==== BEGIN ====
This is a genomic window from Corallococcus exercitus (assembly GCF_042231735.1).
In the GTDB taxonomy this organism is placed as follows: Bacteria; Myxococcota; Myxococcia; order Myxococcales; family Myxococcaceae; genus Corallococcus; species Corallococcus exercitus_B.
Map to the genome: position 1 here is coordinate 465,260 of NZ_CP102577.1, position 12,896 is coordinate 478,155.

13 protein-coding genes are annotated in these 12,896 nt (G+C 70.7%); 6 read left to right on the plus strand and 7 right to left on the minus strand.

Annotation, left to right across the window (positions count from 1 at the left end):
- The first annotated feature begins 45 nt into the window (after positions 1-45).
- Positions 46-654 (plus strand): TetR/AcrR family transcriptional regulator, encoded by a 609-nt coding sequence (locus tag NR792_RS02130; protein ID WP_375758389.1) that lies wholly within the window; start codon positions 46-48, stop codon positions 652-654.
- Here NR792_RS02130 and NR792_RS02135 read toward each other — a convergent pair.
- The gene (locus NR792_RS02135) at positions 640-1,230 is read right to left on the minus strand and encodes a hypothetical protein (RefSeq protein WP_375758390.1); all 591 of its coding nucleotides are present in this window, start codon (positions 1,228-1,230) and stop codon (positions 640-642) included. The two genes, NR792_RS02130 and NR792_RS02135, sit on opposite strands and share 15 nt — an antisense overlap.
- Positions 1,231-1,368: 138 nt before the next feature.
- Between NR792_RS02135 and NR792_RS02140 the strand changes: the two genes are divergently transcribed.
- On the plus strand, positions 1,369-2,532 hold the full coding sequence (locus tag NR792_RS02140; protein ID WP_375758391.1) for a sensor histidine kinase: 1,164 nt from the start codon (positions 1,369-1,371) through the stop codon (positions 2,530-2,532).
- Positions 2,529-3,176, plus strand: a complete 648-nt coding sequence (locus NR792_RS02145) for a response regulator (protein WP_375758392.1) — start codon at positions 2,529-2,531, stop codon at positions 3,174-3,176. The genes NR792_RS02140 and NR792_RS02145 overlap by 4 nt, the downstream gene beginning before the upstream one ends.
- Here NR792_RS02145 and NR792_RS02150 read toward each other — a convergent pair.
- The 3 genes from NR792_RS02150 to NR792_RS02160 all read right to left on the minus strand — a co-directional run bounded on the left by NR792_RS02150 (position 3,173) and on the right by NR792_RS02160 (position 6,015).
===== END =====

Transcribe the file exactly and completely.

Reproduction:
This is a genomic window from Corallococcus exercitus (assembly GCF_042231735.1).
In the GTDB taxonomy this organism is placed as follows: Bacteria; Myxococcota; Myxococcia; order Myxococcales; family Myxococcaceae; genus Corallococcus; species Corallococcus exercitus_B.
Map to the genome: position 1 here is coordinate 465,260 of NZ_CP102577.1, position 12,896 is coordinate 478,155.

13 protein-coding genes are annotated in these 12,896 nt (G+C 70.7%); 6 read left to right on the plus strand and 7 right to left on the minus strand.

Annotation, left to right across the window (positions count from 1 at the left end):
- The first annotated feature begins 45 nt into the window (after positions 1-45).
- Positions 46-654 (plus strand): TetR/AcrR family transcriptional regulator, encoded by a 609-nt coding sequence (locus tag NR792_RS02130; protein ID WP_375758389.1) that lies wholly within the window; start codon positions 46-48, stop codon positions 652-654.
- Here NR792_RS02130 and NR792_RS02135 read toward each other — a convergent pair.
- The gene (locus NR792_RS02135) at positions 640-1,230 is read right to left on the minus strand and encodes a hypothetical protein (RefSeq protein WP_375758390.1); all 591 of its coding nucleotides are present in this window, start codon (positions 1,228-1,230) and stop codon (positions 640-642) included. The two genes, NR792_RS02130 and NR792_RS02135, sit on opposite strands and share 15 nt — an antisense overlap.
- Positions 1,231-1,368: 138 nt before the next feature.
- Between NR792_RS02135 and NR792_RS02140 the strand changes: the two genes are divergently transcribed.
- On the plus strand, positions 1,369-2,532 hold the full coding sequence (locus tag NR792_RS02140; protein ID WP_375758391.1) for a sensor histidine kinase: 1,164 nt from the start codon (positions 1,369-1,371) through the stop codon (positions 2,530-2,532).
- Positions 2,529-3,176, plus strand: a complete 648-nt coding sequence (locus NR792_RS02145) for a response regulator (protein WP_375758392.1) — start codon at positions 2,529-2,531, stop codon at positions 3,174-3,176. The genes NR792_RS02140 and NR792_RS02145 overlap by 4 nt, the downstream gene beginning before the upstream one ends.
- Here NR792_RS02145 and NR792_RS02150 read toward each other — a convergent pair.
- The 3 genes from NR792_RS02150 to NR792_RS02160 all read right to left on the minus strand — a co-directional run bounded on the left by NR792_RS02150 (position 3,173) and on the right by NR792_RS02160 (position 6,015).